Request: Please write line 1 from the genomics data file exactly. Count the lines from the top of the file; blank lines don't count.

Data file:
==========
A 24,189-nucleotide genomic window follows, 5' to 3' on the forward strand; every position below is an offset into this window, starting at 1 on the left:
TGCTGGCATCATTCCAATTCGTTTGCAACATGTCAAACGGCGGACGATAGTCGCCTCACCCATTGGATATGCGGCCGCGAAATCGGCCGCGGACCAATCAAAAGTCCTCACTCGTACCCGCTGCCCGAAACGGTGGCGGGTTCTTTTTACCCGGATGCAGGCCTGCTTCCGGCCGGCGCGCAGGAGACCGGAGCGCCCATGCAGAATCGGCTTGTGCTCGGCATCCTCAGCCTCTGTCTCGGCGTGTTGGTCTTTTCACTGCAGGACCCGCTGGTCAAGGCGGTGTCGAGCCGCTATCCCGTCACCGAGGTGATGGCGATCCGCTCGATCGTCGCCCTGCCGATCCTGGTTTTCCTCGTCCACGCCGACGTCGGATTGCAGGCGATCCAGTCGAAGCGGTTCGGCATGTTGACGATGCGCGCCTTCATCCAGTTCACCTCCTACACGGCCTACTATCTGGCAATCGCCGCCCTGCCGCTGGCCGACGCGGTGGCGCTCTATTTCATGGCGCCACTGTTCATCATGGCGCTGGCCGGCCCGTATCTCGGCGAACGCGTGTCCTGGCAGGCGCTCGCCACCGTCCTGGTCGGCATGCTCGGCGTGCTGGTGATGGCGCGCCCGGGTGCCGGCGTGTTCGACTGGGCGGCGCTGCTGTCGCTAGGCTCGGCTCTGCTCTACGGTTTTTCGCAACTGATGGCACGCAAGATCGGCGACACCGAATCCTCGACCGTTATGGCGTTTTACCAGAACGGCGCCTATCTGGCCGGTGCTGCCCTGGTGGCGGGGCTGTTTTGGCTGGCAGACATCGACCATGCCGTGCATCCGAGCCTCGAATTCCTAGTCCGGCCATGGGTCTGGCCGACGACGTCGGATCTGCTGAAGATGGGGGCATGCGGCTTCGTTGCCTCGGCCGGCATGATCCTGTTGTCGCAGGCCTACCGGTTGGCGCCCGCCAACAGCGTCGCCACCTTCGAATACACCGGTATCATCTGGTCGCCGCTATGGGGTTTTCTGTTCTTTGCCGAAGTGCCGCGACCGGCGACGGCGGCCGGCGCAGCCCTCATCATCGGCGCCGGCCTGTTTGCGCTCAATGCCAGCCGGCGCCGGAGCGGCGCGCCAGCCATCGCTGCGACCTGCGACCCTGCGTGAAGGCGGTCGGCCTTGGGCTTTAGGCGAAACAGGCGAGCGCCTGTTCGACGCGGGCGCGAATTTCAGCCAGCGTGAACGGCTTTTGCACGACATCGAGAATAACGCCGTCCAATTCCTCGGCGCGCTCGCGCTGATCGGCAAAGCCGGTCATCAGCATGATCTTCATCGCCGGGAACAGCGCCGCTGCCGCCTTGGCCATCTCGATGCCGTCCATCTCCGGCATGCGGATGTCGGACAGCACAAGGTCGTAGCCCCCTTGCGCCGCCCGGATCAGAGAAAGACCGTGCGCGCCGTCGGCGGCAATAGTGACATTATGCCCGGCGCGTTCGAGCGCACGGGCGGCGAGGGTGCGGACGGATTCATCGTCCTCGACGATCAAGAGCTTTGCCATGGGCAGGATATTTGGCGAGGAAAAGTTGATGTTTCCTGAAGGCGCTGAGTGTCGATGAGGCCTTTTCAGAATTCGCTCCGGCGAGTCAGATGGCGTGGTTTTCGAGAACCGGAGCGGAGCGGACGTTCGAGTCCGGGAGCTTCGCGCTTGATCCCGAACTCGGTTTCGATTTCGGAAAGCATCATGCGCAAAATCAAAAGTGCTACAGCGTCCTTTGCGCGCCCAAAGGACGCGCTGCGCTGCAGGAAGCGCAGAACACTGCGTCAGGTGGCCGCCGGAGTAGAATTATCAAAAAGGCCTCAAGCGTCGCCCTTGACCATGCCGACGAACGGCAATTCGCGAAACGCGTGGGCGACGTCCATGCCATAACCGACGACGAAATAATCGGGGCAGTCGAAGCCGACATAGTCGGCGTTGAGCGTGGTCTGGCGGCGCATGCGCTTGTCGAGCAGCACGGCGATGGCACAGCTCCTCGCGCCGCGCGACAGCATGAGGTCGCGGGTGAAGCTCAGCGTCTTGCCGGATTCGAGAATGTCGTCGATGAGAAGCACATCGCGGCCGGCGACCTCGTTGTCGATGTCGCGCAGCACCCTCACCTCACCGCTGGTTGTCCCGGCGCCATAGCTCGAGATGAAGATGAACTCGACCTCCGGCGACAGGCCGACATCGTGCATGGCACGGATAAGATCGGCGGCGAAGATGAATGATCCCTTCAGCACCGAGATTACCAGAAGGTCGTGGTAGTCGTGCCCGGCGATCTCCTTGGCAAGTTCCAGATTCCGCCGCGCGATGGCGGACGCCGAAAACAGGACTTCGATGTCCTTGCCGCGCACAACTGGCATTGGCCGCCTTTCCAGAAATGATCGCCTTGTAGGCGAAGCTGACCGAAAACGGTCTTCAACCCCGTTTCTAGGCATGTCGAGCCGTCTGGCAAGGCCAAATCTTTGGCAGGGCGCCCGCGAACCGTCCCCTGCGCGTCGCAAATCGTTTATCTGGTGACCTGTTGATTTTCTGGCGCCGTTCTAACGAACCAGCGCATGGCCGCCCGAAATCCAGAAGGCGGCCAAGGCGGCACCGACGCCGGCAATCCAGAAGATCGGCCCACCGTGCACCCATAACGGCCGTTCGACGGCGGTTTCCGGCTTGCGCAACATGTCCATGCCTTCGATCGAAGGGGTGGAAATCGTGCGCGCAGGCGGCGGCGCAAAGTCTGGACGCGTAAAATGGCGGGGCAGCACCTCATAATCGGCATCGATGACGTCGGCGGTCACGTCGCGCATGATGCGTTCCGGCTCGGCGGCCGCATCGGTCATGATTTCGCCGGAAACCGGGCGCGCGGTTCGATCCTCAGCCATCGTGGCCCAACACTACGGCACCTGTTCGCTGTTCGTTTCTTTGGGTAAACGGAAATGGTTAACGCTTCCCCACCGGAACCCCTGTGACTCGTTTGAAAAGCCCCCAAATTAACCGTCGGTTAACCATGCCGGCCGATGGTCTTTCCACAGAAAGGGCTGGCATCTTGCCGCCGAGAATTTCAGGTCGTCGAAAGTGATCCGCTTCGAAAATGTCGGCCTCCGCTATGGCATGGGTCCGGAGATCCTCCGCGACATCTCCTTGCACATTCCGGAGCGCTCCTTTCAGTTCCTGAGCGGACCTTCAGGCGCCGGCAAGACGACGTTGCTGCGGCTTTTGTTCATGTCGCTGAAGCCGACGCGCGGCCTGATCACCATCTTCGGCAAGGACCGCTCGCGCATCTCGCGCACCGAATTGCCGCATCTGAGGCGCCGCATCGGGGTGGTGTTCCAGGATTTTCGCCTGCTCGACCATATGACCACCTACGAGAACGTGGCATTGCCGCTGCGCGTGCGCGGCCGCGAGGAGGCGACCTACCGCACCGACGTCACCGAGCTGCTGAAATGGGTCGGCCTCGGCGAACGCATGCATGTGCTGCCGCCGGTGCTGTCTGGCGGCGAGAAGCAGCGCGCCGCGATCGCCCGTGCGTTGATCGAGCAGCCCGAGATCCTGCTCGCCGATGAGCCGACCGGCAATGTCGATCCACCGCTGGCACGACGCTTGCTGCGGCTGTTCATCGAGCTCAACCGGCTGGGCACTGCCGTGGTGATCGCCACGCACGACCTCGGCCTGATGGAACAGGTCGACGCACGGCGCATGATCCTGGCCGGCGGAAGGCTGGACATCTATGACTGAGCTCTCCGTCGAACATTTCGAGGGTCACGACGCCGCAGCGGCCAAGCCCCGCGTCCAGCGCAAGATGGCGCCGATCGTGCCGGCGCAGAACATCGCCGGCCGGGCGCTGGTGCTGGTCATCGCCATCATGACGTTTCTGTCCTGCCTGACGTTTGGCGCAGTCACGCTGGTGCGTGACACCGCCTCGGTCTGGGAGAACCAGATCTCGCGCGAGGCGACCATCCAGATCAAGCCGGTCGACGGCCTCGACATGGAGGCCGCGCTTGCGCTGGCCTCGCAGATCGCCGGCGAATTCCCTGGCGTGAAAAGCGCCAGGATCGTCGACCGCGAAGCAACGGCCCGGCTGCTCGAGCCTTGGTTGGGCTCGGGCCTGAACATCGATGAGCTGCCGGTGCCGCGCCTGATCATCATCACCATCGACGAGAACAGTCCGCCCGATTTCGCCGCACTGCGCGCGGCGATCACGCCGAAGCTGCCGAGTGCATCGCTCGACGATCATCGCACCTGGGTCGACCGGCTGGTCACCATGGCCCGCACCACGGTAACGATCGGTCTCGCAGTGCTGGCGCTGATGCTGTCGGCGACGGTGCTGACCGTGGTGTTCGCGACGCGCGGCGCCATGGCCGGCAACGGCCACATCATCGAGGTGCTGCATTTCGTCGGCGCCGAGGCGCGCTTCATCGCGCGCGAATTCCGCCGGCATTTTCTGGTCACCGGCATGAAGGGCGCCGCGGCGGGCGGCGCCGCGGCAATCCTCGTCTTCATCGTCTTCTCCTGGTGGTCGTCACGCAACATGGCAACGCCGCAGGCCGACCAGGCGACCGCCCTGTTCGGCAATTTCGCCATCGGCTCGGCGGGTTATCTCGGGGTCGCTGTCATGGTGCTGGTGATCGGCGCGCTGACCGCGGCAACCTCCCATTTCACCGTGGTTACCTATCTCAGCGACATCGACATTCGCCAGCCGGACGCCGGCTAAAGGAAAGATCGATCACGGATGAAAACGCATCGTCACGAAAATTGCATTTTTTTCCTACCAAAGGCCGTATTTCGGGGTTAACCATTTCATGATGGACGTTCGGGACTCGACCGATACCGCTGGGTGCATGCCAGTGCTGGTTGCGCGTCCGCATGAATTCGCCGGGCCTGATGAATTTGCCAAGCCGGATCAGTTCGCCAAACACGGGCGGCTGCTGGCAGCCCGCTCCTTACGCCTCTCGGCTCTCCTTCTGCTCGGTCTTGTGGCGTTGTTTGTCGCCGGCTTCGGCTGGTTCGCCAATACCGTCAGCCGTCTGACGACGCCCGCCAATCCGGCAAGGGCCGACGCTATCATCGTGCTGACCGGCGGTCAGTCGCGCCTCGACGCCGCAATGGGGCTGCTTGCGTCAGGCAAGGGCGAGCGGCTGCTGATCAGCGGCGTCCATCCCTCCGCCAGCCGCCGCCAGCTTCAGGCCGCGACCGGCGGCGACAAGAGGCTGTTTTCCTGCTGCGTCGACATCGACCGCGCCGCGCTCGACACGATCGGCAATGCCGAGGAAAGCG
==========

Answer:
A 24,189-nucleotide genomic window follows, 5' to 3' on the forward strand; every position below is an offset into this window, starting at 1 on the left: